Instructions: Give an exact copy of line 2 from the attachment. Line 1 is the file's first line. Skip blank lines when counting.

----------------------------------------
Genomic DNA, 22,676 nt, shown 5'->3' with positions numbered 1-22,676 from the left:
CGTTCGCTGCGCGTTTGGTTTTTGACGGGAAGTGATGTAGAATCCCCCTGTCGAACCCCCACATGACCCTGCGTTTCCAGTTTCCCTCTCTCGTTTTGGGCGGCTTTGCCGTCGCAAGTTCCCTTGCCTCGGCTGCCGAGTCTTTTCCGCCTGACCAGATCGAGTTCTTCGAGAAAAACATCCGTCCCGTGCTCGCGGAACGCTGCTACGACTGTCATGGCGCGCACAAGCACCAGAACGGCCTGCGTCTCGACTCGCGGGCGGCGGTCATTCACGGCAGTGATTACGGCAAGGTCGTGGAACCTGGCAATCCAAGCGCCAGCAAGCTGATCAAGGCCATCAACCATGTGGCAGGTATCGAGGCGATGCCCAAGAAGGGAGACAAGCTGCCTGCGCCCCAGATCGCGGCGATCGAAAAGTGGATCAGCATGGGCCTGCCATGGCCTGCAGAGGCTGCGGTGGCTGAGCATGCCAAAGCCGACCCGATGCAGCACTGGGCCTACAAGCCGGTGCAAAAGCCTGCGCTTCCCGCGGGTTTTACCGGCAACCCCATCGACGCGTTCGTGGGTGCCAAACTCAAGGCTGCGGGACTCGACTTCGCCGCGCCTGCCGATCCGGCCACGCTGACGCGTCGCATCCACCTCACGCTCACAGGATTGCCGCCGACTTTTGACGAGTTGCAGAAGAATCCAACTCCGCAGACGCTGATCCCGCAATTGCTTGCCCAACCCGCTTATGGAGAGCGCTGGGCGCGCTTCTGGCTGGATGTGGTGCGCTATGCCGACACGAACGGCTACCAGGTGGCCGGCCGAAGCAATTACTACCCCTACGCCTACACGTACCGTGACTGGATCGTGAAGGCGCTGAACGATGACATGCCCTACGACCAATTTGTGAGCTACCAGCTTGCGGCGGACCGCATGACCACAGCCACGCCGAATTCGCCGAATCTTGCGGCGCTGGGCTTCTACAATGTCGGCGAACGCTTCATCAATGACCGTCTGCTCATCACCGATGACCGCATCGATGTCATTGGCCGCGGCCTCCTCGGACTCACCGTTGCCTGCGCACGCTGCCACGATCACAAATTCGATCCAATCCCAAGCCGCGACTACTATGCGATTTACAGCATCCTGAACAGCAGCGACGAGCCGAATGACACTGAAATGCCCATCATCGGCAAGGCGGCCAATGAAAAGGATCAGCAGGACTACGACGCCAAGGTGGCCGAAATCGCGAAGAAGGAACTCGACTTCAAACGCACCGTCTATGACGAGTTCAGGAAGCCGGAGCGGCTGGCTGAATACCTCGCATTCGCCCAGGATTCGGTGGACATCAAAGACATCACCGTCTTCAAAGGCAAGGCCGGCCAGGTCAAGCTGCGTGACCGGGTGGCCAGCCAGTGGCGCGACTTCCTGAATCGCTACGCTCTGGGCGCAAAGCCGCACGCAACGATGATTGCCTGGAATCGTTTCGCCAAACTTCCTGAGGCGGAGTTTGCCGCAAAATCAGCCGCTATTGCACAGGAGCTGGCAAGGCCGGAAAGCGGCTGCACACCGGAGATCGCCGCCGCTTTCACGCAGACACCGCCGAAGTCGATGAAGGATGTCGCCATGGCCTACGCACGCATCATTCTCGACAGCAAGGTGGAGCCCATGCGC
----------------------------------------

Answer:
CGTTCGCTGCGCGTTTGGTTTTTGACGGGAAGTGATGTAGAATCCCCCTGTCGAACCCCCACATGACCCTGCGTTTCCAGTTTCCCTCTCTCGTTTTGGGCGGCTTTGCCGTCGCAAGTTCCCTTGCCTCGGCTGCCGAGTCTTTTCCGCCTGACCAGATCGAGTTCTTCGAGAAAAACATCCGTCCCGTGCTCGCGGAACGCTGCTACGACTGTCATGGCGCGCACAAGCACCAGAACGGCCTGCGTCTCGACTCGCGGGCGGCGGTCATTCACGGCAGTGATTACGGCAAGGTCGTGGAACCTGGCAATCCAAGCGCCAGCAAGCTGATCAAGGCCATCAACCATGTGGCAGGTATCGAGGCGATGCCCAAGAAGGGAGACAAGCTGCCTGCGCCCCAGATCGCGGCGATCGAAAAGTGGATCAGCATGGGCCTGCCATGGCCTGCAGAGGCTGCGGTGGCTGAGCATGCCAAAGCCGACCCGATGCAGCACTGGGCCTACAAGCCGGTGCAAAAGCCTGCGCTTCCCGCGGGTTTTACCGGCAACCCCATCGACGCGTTCGTGGGTGCCAAACTCAAGGCTGCGGGACTCGACTTCGCCGCGCCTGCCGATCCGGCCACGCTGACGCGTCGCATCCACCTCACGCTCACAGGATTGCCGCCGACTTTTGACGAGTTGCAGAAGAATCCAACTCCGCAGACGCTGATCCCGCAATTGCTTGCCCAACCCGCTTATGGAGAGCGCTGGGCGCGCTTCTGGCTGGATGTGGTGCGCTATGCCGACACGAACGGCTACCAGGTGGCCGGCCGAAGCAATTACTACCCCTACGCCTACACGTACCGTGACTGGATCGTGAAGGCGCTGAACGATGACATGCCCTACGACCAATTTGTGAGCTACCAGCTTGCGGCGGACCGCATGACCACAGCCACGCCGAATTCGCCGAATCTTGCGGCGCTGGGCTTCTACAATGTCGGCGAACGCTTCATCAATGACCGTCTGCTCATCACCGATGACCGCATCGATGTCATTGGCCGCGGCCTCCTCGGACTCACCGTTGCCTGCGCACGCTGCCACGATCACAAATTCGATCCAATCCCAAGCCGCGACTACTATGCGATTTACAGCATCCTGAACAGCAGCGACGAGCCGAATGACACTGAAATGCCCATCATCGGCAAGGCGGCCAATGAAAAGGATCAGCAGGACTACGACGCCAAGGTGGCCGAAATCGCGAAGAAGGAACTCGACTTCAAACGCACCGTCTATGACGAGTTCAGGAAGCCGGAGCGGCTGGCTGAATACCTCGCATTCGCCCAGGATTCGGTGGACATCAAAGACATCACCGTCTTCAAAGGCAAGGCCGGCCAGGTCAAGCTGCGTGACCGGGTGGCCAGCCAGTGGCGCGACTTCCTGAATCGCTACGCTCTGGGCGCAAAGCCGCACGCAACGATGATTGCCTGGAATCGTTTCGCCAAACTTCCTGAGGCGGAGTTTGCCGCAAAATCAGCCGCTATTGCACAGGAGCTGGCAAGGCCGGAAAGCGGCTGCACACCGGAGATCGCCGCCGCTTTCACGCAGACACCGCCGAAGTCGATGAAGGATGTCGCCATGGCCTACGCACGCATCATTCTCGACAGCAAGGTGGAGCCCATGCGC